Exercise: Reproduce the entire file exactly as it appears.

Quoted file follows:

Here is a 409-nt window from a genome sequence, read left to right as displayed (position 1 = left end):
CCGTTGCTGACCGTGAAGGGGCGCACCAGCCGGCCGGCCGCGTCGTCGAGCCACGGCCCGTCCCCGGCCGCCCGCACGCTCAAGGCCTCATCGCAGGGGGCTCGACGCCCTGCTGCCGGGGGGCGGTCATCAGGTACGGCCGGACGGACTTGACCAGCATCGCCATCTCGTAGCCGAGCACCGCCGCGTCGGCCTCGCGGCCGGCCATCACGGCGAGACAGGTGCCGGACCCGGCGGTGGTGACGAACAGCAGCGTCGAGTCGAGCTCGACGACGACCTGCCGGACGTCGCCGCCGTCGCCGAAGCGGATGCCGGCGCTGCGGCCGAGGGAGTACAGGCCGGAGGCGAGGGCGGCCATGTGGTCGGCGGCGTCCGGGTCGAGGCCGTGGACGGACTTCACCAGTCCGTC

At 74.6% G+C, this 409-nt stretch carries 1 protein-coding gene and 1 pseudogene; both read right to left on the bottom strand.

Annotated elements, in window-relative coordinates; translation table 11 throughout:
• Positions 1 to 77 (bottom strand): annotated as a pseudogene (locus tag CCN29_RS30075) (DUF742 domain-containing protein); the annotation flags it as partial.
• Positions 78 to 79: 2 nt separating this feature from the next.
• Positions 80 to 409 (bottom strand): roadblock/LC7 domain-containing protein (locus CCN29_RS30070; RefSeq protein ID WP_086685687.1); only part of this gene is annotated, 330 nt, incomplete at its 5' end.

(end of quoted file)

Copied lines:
Here is a 409-nt window from a genome sequence, read left to right as displayed (position 1 = left end):
CCGTTGCTGACCGTGAAGGGGCGCACCAGCCGGCCGGCCGCGTCGTCGAGCCACGGCCCGTCCCCGGCCGCCCGCACGCTCAAGGCCTCATCGCAGGGGGCTCGACGCCCTGCTGCCGGGGGGCGGTCATCAGGTACGGCCGGACGGACTTGACCAGCATCGCCATCTCGTAGCCGAGCACCGCCGCGTCGGCCTCGCGGCCGGCCATCACGGCGAGACAGGTGCCGGACCCGGCGGTGGTGACGAACAGCAGCGTCGAGTCGAGCTCGACGACGACCTGCCGGACGTCGCCGCCGTCGCCGAAGCGGATGCCGGCGCTGCGGCCGAGGGAGTACAGGCCGGAGGCGAGGGCGGCCATGTGGTCGGCGGCGTCCGGGTCGAGGCCGTGGACGGACTTCACCAGTCCGTC

At 74.6% G+C, this 409-nt stretch carries 1 protein-coding gene and 1 pseudogene; both read right to left on the bottom strand.

Annotated elements, in window-relative coordinates; translation table 11 throughout:
• Positions 1 to 77 (bottom strand): annotated as a pseudogene (locus tag CCN29_RS30075) (DUF742 domain-containing protein); the annotation flags it as partial.
• Positions 78 to 79: 2 nt separating this feature from the next.
• Positions 80 to 409 (bottom strand): roadblock/LC7 domain-containing protein (locus CCN29_RS30070; RefSeq protein ID WP_086685687.1); only part of this gene is annotated, 330 nt, incomplete at its 5' end.